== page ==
The tragic murder of Trayvon Martin has focused attention on Florida’s “Stand Your Ground” law sponsored originally by Representative Dennis Baxley, who is serving for a second time in a district just south of the one in which I reside. Baxley has long been a symbol of all of the wrongs that ultra-conservative Republicans in Florida represent.
During his first time in Florida’s House from 2000 until he was term-limited out in 2007, Baxley distinguished himself with his outright racism:
Baxley is currently a lonely voice opposing efforts to drop the state’s official song, “The Old Folks at Home.”
A compromise eventually revised the lyrics to remove the most offensive portion and added a state anthem. Here is what Baxley didn’t want removed:
Oh! darkeys, how my heart grows weary,
Far from de old folks at home.
As if that were not enough, Baxley had another racist project at the same time:
Baxley is also advocating a new specialty license plate that would showcase the Confederate flag, with proceeds going to a group he belongs to, the Sons of Confederate Veterans.
Baxley, NRA lobbyist Marion Hammer and the NRA teamed with ALEC to spread “Stand Your Ground” to 21 states. But “Stand Your Ground” is just one of several gun bills Baxley has developed. On his website he also touts a bill that ” eliminated the prohibition on firearms in national forests and state parks”. He also sponsored a bill that would have allowed employees to bring their guns to work, but it was defeated in committee in the aftermath of the Virginia Tech shootings.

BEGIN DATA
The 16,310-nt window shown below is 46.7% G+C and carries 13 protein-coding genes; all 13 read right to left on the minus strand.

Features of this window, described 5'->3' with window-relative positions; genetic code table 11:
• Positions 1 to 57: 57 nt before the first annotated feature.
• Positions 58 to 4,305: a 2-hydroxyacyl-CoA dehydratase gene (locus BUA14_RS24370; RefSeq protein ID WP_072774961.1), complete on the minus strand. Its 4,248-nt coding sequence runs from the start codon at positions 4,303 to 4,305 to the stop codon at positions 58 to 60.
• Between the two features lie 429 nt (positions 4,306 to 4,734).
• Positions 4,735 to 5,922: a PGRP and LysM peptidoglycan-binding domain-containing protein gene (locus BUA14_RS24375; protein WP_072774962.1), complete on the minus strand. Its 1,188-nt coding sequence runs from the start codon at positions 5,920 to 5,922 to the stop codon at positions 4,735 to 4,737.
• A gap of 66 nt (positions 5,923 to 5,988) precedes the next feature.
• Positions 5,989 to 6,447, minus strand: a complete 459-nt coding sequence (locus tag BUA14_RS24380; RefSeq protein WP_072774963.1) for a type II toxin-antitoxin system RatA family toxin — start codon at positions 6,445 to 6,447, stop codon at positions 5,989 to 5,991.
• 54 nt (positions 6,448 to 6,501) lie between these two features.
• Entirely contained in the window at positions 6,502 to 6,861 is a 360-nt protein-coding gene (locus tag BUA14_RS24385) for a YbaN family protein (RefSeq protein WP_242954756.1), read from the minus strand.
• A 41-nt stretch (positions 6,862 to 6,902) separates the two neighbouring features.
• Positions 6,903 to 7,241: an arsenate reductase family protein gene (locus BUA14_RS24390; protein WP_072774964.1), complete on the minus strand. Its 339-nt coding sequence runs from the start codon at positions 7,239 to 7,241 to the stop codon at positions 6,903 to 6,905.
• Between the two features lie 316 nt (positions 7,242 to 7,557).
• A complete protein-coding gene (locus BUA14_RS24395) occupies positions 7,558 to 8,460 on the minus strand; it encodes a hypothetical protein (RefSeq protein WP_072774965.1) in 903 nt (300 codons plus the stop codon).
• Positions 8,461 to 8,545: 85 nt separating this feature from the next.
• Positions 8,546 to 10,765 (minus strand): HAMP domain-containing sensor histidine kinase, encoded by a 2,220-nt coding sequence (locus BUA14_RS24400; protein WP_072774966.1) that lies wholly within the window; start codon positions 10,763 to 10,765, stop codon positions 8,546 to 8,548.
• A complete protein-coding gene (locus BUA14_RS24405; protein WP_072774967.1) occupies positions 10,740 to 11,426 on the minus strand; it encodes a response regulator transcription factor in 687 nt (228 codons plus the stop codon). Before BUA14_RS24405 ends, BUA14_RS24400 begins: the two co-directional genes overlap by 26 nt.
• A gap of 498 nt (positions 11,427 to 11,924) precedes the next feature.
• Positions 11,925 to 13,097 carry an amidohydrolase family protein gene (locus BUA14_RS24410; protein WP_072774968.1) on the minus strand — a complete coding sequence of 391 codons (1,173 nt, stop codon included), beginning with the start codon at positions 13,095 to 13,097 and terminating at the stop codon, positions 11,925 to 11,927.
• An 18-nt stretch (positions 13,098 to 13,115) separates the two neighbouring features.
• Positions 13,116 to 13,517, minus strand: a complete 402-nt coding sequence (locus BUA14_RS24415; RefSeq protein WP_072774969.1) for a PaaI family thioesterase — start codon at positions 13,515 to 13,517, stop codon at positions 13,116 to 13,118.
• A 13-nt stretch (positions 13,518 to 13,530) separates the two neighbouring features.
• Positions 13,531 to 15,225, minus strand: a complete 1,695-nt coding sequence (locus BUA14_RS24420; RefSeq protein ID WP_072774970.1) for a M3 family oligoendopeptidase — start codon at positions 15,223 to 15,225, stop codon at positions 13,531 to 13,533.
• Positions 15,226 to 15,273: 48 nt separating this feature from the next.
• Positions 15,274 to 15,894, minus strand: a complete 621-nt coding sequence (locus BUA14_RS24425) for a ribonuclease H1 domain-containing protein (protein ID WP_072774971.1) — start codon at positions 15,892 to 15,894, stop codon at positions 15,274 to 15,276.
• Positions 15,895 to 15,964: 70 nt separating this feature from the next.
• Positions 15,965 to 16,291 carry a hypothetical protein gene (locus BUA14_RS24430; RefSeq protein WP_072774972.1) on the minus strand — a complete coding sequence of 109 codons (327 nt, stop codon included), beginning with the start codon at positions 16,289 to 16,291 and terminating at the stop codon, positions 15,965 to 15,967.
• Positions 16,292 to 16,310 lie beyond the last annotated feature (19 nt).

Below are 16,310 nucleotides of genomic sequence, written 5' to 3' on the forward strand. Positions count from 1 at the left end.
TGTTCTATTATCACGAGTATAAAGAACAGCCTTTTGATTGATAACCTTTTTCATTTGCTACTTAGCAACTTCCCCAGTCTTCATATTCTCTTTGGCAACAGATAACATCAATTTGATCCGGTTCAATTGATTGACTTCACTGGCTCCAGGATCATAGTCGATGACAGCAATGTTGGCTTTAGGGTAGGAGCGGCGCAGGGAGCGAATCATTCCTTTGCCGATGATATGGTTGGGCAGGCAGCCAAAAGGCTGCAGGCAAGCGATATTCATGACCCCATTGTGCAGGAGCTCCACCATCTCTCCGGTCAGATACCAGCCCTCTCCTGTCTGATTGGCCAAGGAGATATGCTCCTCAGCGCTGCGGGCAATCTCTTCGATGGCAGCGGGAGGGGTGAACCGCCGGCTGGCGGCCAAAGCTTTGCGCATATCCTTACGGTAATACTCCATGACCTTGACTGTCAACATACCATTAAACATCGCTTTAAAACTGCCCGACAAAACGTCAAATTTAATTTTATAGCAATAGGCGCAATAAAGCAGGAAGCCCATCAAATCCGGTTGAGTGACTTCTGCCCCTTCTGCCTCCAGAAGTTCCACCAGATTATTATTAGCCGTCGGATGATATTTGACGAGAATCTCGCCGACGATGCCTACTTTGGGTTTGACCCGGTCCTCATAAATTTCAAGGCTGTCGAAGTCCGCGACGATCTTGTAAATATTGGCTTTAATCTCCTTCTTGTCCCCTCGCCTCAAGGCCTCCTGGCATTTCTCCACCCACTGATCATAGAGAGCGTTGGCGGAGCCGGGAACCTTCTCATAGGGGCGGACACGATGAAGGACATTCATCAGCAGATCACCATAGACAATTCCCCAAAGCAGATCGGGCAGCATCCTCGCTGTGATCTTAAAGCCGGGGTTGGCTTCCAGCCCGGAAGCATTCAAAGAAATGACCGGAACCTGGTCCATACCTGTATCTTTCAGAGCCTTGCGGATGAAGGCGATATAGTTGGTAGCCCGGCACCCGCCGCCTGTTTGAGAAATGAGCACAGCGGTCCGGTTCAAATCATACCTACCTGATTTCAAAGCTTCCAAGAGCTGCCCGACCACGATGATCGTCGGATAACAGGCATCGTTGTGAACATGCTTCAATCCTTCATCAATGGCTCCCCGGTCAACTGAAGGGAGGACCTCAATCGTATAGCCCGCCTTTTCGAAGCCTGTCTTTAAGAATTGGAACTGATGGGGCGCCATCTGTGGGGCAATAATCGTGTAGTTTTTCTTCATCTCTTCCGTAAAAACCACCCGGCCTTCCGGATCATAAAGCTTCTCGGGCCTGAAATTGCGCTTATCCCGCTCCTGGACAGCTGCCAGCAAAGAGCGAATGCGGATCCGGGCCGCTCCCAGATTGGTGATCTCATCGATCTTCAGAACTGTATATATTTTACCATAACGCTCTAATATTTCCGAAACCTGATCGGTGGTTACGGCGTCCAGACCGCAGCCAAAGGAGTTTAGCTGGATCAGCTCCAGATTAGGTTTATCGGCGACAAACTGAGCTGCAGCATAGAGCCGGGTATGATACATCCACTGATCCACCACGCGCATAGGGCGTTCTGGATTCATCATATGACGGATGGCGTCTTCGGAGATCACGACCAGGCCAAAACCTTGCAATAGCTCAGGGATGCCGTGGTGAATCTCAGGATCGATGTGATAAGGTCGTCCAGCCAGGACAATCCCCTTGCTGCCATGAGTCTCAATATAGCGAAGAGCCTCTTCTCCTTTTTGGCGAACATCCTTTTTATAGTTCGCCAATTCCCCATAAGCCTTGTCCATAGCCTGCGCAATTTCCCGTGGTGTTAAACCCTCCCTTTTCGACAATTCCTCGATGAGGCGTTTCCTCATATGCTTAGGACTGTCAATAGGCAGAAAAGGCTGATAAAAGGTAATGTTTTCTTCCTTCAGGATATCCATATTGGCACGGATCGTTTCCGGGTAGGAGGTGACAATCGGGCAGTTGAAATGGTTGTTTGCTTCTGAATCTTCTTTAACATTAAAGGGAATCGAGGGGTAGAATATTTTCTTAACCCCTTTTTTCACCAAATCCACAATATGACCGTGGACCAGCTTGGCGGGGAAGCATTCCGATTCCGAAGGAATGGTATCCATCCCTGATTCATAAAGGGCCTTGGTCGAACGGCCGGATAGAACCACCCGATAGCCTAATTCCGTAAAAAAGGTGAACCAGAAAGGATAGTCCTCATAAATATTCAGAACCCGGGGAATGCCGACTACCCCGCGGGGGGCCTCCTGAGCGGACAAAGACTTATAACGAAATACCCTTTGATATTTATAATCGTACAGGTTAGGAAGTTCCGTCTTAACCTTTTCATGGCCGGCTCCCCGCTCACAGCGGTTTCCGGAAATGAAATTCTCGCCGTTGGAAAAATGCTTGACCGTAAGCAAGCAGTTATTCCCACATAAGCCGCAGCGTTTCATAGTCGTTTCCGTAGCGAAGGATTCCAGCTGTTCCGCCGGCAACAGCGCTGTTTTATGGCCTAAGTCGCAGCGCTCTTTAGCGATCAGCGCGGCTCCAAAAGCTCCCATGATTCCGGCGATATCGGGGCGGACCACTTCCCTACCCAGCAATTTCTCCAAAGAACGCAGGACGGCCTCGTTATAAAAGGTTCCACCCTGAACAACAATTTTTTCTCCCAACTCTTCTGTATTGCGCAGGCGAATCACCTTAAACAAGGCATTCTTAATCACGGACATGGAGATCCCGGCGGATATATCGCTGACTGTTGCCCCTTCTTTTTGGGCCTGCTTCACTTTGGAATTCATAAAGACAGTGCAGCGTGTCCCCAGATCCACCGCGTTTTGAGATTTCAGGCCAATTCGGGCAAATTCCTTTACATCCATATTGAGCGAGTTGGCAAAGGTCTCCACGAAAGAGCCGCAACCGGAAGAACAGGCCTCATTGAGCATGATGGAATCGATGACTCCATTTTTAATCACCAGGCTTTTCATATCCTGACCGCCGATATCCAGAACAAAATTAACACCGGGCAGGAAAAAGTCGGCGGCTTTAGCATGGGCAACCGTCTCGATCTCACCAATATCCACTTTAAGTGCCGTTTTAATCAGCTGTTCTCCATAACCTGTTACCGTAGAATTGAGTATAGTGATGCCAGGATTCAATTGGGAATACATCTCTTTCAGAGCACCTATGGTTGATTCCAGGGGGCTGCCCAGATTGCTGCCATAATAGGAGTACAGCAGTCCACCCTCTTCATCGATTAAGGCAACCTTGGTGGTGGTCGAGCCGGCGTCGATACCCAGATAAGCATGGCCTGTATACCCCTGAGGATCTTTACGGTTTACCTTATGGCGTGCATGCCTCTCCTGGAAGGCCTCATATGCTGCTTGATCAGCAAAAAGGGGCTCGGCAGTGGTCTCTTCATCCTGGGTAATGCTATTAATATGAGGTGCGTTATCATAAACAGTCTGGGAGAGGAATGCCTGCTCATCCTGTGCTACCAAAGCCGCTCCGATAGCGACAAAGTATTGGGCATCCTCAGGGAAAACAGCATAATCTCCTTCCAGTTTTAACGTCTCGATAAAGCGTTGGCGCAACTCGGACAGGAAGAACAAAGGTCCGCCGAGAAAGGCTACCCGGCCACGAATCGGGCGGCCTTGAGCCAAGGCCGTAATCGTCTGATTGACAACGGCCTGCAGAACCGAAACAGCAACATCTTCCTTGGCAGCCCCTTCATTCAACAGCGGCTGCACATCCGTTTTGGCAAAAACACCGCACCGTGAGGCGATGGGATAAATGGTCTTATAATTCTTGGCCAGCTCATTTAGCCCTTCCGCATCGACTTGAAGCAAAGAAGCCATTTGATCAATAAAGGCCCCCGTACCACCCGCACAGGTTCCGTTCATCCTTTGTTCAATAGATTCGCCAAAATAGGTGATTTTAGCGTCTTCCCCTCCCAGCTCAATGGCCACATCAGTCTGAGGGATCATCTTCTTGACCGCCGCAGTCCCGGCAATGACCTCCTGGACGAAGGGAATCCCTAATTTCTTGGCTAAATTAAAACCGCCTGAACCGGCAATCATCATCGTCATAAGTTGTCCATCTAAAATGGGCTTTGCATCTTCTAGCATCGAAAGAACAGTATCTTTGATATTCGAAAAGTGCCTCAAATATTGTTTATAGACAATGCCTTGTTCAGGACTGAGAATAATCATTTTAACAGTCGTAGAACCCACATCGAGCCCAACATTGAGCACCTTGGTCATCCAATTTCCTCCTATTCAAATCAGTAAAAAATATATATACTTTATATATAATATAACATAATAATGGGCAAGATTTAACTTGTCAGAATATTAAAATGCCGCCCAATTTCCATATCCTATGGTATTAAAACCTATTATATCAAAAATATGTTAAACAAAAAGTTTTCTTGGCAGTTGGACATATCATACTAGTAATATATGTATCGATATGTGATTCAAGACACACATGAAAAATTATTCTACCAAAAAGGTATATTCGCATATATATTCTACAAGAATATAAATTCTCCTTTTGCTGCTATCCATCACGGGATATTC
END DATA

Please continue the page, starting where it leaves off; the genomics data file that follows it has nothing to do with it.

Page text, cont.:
Baxley’s image among Florida Republicans is that of an upstanding Baptist Sunday School teacher. He even spent his time out of the House leading Florida’s Christian Coalition, a position from which he spoke out in 2008 about Barack Obama’s exposure to Islam when he was younger:
“He’s pretty scary to us,” he said. “I think his Muslim roots and training — while they try to minimize it — it’s there.”
Asked what he meant, Baxley pointed to Obama’s childhood stint in Indonesia and his Muslim relatives.
“That concerns me particularly in the period of history we are living in, when there’s an active movement by radical Muslims to occupy us,” Baxley said of Obama’s background. “That whole way of life is all about submission. It concerns me that someone rooted in those beginnings, how it might have affected their outlook. That’s what scary for me.”
Baxley’s fear of Obama’s potential “submission” to Islam is particularly ironic, given his complete submission to a distorted radical Christian fundamentalism and gun worship. Back in 2005, Baxley was especially deranged in trying to help David Horowitz fight against fictional persecution of fundamentalist conservatives in academic settings. In the process, Baxley’s bill would have set academic freedom back immensely (garbled formatting in article left as is): Read more